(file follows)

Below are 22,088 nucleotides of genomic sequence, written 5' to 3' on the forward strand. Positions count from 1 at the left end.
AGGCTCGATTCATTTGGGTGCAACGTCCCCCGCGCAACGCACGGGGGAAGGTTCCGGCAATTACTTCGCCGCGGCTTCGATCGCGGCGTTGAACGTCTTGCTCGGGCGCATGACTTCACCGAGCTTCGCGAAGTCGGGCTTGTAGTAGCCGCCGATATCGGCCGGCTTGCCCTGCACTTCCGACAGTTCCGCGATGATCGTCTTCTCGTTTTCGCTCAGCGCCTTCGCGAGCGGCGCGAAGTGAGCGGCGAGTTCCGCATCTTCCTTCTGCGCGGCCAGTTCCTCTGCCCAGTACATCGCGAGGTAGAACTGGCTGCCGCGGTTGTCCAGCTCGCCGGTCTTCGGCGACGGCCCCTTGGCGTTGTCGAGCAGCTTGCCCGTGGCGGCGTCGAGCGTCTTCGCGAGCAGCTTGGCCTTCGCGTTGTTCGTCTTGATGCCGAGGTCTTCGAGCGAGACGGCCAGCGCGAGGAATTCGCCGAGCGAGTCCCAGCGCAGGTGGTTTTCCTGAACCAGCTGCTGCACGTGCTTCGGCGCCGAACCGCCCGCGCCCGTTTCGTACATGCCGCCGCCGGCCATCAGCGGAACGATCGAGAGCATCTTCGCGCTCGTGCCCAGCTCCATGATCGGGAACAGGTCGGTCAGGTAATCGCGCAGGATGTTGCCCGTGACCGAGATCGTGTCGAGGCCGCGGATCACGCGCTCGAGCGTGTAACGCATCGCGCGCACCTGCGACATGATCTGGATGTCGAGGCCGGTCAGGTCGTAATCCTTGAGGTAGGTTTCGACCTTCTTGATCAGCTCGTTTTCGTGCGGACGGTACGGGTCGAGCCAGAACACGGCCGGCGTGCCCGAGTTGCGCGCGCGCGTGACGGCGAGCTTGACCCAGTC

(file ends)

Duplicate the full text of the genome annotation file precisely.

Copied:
Below are 22,088 nucleotides of genomic sequence, written 5' to 3' on the forward strand. Positions count from 1 at the left end.
AGGCTCGATTCATTTGGGTGCAACGTCCCCCGCGCAACGCACGGGGGAAGGTTCCGGCAATTACTTCGCCGCGGCTTCGATCGCGGCGTTGAACGTCTTGCTCGGGCGCATGACTTCACCGAGCTTCGCGAAGTCGGGCTTGTAGTAGCCGCCGATATCGGCCGGCTTGCCCTGCACTTCCGACAGTTCCGCGATGATCGTCTTCTCGTTTTCGCTCAGCGCCTTCGCGAGCGGCGCGAAGTGAGCGGCGAGTTCCGCATCTTCCTTCTGCGCGGCCAGTTCCTCTGCCCAGTACATCGCGAGGTAGAACTGGCTGCCGCGGTTGTCCAGCTCGCCGGTCTTCGGCGACGGCCCCTTGGCGTTGTCGAGCAGCTTGCCCGTGGCGGCGTCGAGCGTCTTCGCGAGCAGCTTGGCCTTCGCGTTGTTCGTCTTGATGCCGAGGTCTTCGAGCGAGACGGCCAGCGCGAGGAATTCGCCGAGCGAGTCCCAGCGCAGGTGGTTTTCCTGAACCAGCTGCTGCACGTGCTTCGGCGCCGAACCGCCCGCGCCCGTTTCGTACATGCCGCCGCCGGCCATCAGCGGAACGATCGAGAGCATCTTCGCGCTCGTGCCCAGCTCCATGATCGGGAACAGGTCGGTCAGGTAATCGCGCAGGATGTTGCCCGTGACCGAGATCGTGTCGAGGCCGCGGATCACGCGCTCGAGCGTGTAACGCATCGCGCGCACCTGCGACATGATCTGGATGTCGAGGCCGGTCAGGTCGTAATCCTTGAGGTAGGTTTCGACCTTCTTGATCAGCTCGTTTTCGTGCGGACGGTACGGGTCGAGCCAGAACACGGCCGGCGTGCCCGAGTTGCGCGCGCGCGTGACGGCGAGCTTGACCCAGTC